Both of today’s stories take place in or near the ancient city of Jericho. In Luke 18, Jesus is on his way into Jericho with a crowd following and walking with him. A blind man hears the commotion and asks what is going on. When he hears that it is Jesus, he calls out, “Jesus, Son of David, have mercy on me!” We don’t have to wonder what he wanted or meant by that because Jesus asks him, “What do you want me to do for you?” And the man responded, “Lord, I want to regain my sight!” And Jesus said, “Receive your sight; your faith has made you well.” And immediately, he regained his sight.

Isn’t that the way you wish it would always work… that you could just ask Jesus for something and he would do it?

But wait, let’s look a little more closely. First, Jesus was already showing up; he was present there on the road that day. The man was attentive enough to ask questions, to recognize the power before him, to call out, and to believe Jesus could do what he asked. That’s all on the front end. Do we come to church expecting God to show up? And assuming God does (I believe He is faithful to do so!), do you see it? Do you call out? Do you recognize who we are worshiping? Do you believe God can do anything?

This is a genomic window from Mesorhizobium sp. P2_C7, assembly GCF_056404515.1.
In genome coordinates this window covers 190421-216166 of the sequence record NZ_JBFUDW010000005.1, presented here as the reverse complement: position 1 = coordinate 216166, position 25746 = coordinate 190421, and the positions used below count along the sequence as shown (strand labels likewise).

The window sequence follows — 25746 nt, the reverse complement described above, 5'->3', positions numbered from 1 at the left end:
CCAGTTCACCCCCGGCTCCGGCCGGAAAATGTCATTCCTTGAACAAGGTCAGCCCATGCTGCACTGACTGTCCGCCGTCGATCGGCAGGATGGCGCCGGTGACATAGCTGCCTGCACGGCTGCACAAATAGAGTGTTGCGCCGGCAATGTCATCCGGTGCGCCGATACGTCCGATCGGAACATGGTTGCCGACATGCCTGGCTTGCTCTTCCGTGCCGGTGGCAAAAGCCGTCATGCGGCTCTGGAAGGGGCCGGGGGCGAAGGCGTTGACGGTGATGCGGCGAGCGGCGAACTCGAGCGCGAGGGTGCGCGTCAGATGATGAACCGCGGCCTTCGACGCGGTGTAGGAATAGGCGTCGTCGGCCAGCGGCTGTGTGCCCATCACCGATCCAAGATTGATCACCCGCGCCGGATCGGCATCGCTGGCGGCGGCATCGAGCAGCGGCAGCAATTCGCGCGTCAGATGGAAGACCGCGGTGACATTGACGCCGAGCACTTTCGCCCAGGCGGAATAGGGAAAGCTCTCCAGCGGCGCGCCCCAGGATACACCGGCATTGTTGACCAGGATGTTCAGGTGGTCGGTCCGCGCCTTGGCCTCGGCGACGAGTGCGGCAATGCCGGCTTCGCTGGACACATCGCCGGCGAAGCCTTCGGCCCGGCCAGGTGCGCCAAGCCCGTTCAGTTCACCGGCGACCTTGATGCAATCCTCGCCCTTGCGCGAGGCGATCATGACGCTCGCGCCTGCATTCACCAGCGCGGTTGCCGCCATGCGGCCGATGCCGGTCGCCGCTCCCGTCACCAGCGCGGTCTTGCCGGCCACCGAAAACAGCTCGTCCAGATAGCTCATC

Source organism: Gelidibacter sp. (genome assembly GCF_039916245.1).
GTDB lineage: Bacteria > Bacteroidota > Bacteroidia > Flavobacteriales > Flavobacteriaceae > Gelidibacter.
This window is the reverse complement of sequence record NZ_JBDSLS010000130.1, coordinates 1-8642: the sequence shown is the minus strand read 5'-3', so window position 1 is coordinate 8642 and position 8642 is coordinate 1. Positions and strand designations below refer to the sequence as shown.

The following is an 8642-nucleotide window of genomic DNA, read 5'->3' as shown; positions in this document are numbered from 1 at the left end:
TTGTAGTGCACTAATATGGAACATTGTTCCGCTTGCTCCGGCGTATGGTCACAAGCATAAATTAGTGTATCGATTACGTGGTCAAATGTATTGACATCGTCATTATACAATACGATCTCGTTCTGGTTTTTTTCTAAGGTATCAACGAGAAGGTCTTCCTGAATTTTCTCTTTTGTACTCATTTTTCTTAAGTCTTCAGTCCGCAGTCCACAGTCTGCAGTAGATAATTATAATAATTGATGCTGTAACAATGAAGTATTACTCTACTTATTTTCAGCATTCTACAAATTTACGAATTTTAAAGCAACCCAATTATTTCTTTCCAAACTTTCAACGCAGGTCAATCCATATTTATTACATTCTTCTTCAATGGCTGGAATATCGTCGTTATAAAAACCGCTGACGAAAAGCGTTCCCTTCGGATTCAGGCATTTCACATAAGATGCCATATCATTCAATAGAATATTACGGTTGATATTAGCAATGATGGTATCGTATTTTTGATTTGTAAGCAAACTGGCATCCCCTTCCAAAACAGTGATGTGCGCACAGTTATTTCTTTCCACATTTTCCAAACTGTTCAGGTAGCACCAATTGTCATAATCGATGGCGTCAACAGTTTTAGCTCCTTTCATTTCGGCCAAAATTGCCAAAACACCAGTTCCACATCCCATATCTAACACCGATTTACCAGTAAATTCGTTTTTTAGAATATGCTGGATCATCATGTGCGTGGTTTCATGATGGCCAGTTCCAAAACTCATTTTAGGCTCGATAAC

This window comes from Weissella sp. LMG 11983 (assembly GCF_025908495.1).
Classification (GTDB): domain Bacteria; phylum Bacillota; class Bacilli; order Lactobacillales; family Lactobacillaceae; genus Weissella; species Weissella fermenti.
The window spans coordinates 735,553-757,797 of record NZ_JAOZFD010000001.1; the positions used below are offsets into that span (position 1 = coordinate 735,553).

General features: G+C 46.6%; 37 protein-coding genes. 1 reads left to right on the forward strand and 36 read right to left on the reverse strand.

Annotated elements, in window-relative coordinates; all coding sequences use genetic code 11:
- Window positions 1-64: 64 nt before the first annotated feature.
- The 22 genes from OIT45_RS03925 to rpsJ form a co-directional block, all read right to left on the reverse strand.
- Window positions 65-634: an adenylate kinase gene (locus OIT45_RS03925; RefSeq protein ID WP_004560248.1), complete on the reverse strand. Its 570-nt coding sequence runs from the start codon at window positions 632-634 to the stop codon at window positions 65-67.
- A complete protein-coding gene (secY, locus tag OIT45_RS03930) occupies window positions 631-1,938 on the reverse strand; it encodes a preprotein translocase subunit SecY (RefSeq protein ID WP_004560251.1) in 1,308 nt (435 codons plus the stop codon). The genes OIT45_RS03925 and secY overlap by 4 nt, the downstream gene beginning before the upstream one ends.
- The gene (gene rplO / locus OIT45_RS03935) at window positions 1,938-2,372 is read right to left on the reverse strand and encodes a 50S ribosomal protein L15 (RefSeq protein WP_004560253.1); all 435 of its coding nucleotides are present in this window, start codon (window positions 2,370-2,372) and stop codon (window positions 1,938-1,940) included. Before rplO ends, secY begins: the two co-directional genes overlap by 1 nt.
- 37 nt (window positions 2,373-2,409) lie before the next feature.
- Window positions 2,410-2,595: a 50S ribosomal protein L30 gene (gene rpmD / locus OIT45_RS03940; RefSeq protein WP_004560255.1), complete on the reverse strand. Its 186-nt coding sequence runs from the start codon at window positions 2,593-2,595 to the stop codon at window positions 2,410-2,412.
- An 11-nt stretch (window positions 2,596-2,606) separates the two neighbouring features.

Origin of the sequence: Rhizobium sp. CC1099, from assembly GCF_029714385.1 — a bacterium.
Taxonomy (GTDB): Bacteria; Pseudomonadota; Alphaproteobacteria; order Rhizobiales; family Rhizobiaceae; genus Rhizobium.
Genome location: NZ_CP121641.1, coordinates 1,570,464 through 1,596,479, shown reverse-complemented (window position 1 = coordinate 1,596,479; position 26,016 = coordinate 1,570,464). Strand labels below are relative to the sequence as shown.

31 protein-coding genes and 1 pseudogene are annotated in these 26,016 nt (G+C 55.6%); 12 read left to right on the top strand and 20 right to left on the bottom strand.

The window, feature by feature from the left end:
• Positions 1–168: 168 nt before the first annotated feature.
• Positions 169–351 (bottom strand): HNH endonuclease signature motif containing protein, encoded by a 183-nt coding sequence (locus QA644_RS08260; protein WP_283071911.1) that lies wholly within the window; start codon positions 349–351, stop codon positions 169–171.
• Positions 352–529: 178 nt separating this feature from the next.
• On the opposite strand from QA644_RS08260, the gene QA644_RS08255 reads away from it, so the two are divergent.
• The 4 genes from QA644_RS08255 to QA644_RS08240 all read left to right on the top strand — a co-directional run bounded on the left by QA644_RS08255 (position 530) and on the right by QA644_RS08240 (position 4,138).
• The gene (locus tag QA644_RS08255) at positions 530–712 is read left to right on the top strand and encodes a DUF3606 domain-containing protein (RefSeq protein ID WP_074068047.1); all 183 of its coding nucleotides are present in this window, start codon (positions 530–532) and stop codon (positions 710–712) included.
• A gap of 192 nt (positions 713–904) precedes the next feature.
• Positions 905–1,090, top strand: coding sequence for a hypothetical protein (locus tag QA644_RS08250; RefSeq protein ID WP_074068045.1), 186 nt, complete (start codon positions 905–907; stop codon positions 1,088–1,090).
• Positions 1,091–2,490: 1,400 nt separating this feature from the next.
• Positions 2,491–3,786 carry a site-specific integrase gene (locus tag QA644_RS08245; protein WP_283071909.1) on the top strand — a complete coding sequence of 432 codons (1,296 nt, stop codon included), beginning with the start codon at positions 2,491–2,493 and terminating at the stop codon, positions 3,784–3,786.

And then look at what followed: after regaining his sight, the man began following Jesus and glorifying God; and all the people around gave praise to God. This encounter with the power and presence of God wasn’t a point in time thing; it was more than healing blindness; the man was CHANGED. He didn’t just start to see; he started to follow and to worship. And the whole encounter spurred the crowd to worship and praise.

There are several parts to consider when we talk about encountering the GOODNESS and GREATNESS of God here.

1.    Are we expectant?
2.    Will we believe and be touched?
3.    Will we remember and be changed?

In a bit you will hear stories of people here – people you know – who have experienced the GOODNESS and GREATNESS of God. I imagine each of us will hear those stories from one of these points of view.

You may think, “I’ve never had that experience.” I’d ask, “Are you expectant? Are you looking and waiting and hoping to?”